Created on Thursday, 05 September 2013 20:20 Published Date Hits: 2010
(StatePoint) During fall, many homeowners focus on small upgrades and improvements. The turning season is the perfect time to find and correct potential compromises in your home before they become larger, and more costly, renovation issues.
“Whether it is routine home exterior checks or appliances purchases, there are many ways homeowners can conduct basic, inexpensive home maintenance,” said Harold “Bud” Dietrich, member of the American Institute of Architects Custom Residential Architecture Network.
DIY home inspection
Many people don’t know that they should perform twice-a-year home inspections. The prime time for these inspections is in the spring and fall. Take the time to give your house a thorough review.
Start by walking the perimeter of your property to see if there is any rotting wood, mold, loose gutters or shingles. Then check for any cracks that have settled or work that could be done to siding, roofing or windows.
Inspect the bathroom and kitchen for loose or missing tiles and leaks in sinks and faucets. Ensure that appliances are working at maximum capacity.
Although these may not seem like major issues, it is much easier to tackle them during milder seasons so potential problems aren’t made worse by extreme weather.
Many people underestimate the seriousness of dirt and mulch covering the siding of a home. Most building codes actually require at least six inches of the foundation to be exposed.
Beyond breaking these codes, dirt and mulch build-up pulls moisture from the ground and causes it to develop in the walls. Eventually mold will start to grow, which can lead to a variety of indoor air quality and structural problems. Raking around the foundation of your home regularly can help combat this problem.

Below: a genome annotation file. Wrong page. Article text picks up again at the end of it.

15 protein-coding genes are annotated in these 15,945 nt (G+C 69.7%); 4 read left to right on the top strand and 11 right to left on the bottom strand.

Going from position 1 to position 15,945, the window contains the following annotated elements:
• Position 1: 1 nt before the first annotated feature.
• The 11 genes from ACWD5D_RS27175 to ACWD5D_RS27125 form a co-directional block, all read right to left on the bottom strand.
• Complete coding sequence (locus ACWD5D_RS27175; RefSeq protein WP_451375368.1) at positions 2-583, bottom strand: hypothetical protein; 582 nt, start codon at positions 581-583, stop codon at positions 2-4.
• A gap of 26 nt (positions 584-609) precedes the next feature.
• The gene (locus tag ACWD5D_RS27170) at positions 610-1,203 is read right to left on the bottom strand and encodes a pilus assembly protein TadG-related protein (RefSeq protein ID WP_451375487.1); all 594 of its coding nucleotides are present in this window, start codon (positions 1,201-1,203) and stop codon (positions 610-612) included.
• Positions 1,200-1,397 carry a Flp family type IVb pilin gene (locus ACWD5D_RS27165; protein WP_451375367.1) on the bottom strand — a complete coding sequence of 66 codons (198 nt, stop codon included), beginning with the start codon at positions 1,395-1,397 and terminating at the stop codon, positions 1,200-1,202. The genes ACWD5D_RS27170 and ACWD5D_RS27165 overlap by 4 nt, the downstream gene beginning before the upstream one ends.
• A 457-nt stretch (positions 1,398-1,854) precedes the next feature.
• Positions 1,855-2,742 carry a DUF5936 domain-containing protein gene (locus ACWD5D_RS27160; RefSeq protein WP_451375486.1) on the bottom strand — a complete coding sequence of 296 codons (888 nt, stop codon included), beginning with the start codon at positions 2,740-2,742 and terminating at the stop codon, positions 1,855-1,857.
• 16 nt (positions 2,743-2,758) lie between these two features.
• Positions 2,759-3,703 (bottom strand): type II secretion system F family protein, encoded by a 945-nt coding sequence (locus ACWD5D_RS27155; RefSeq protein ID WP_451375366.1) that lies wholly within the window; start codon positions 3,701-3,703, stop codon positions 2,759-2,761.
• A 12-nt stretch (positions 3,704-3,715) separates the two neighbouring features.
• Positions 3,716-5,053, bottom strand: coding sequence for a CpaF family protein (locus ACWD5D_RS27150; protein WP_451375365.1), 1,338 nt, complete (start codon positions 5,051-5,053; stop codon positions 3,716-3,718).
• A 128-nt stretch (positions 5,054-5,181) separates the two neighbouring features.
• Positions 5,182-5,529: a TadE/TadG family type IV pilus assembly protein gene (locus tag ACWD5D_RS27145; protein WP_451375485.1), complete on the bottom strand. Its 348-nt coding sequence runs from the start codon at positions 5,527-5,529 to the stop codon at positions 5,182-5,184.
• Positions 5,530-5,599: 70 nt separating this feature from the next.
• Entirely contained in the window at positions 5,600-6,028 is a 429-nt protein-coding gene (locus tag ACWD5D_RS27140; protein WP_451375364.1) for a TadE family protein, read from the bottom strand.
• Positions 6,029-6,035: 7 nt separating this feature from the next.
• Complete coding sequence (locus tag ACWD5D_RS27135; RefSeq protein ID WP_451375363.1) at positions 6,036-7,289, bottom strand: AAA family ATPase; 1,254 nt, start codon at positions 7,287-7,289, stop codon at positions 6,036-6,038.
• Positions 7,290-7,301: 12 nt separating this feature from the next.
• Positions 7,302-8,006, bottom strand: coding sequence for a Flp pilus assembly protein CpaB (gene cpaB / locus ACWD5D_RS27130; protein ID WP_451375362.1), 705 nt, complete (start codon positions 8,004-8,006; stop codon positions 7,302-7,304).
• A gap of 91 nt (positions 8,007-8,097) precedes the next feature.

Another area to consider for easy updates is exterior paint. Peeling paint isn’t only unattractive; it also exposes the siding of your home to the elements. Regular maintenance of areas that need re-painting can save major headaches down the line.
Buying new appliances can be an investment, and, as such, paying a higher price upfront can actually save you money in the long run. The right appliances can last for twenty years or more, while more inexpensive models often break down after a few years. Newer models are also often more energy efficient. If cost or budget is an issue, store display models are often offered at extremely discounted prices.
Also make an investment in flooring and countertops. Buying laminate countertops will initially be cheaper than granite countertops, but in ten years the granite countertops will still look brand new, while the laminate will be worn out and need to be replaced.
An architect can help homeowners apply many of these cost-saving home improvements in smart and strategic ways. To find one in your area, visit: http://architectfinder.aia.org/.
Don’t wait. Fall is the ideal time to make small improvements that will save you money and time later on.